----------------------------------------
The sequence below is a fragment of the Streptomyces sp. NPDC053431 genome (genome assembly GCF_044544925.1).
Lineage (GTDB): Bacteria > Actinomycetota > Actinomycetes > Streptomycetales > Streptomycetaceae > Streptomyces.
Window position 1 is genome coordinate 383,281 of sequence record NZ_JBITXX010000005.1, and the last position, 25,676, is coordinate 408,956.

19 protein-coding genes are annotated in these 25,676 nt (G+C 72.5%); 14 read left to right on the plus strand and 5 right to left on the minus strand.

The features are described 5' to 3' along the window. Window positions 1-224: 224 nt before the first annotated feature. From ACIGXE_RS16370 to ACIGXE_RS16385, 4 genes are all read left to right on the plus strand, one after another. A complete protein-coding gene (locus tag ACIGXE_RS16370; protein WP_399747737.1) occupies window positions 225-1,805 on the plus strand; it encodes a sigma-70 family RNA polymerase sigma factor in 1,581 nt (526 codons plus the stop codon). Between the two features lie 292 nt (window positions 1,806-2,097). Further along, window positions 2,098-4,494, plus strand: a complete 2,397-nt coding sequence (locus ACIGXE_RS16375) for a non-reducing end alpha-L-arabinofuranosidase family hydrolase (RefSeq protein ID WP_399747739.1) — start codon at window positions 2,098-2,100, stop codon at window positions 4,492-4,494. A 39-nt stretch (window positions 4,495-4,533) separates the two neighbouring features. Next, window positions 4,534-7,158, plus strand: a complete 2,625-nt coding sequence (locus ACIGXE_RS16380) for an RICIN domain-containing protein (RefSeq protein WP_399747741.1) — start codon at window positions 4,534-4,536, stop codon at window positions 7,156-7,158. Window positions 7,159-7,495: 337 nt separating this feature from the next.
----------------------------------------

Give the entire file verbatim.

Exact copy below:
The sequence below is a fragment of the Streptomyces sp. NPDC053431 genome (genome assembly GCF_044544925.1).
Lineage (GTDB): Bacteria > Actinomycetota > Actinomycetes > Streptomycetales > Streptomycetaceae > Streptomyces.
Window position 1 is genome coordinate 383,281 of sequence record NZ_JBITXX010000005.1, and the last position, 25,676, is coordinate 408,956.

19 protein-coding genes are annotated in these 25,676 nt (G+C 72.5%); 14 read left to right on the plus strand and 5 right to left on the minus strand.

The features are described 5' to 3' along the window. Window positions 1-224: 224 nt before the first annotated feature. From ACIGXE_RS16370 to ACIGXE_RS16385, 4 genes are all read left to right on the plus strand, one after another. A complete protein-coding gene (locus tag ACIGXE_RS16370; protein WP_399747737.1) occupies window positions 225-1,805 on the plus strand; it encodes a sigma-70 family RNA polymerase sigma factor in 1,581 nt (526 codons plus the stop codon). Between the two features lie 292 nt (window positions 1,806-2,097). Further along, window positions 2,098-4,494, plus strand: a complete 2,397-nt coding sequence (locus ACIGXE_RS16375) for a non-reducing end alpha-L-arabinofuranosidase family hydrolase (RefSeq protein ID WP_399747739.1) — start codon at window positions 2,098-2,100, stop codon at window positions 4,492-4,494. A 39-nt stretch (window positions 4,495-4,533) separates the two neighbouring features. Next, window positions 4,534-7,158, plus strand: a complete 2,625-nt coding sequence (locus ACIGXE_RS16380) for an RICIN domain-containing protein (RefSeq protein WP_399747741.1) — start codon at window positions 4,534-4,536, stop codon at window positions 7,156-7,158. Window positions 7,159-7,495: 337 nt separating this feature from the next.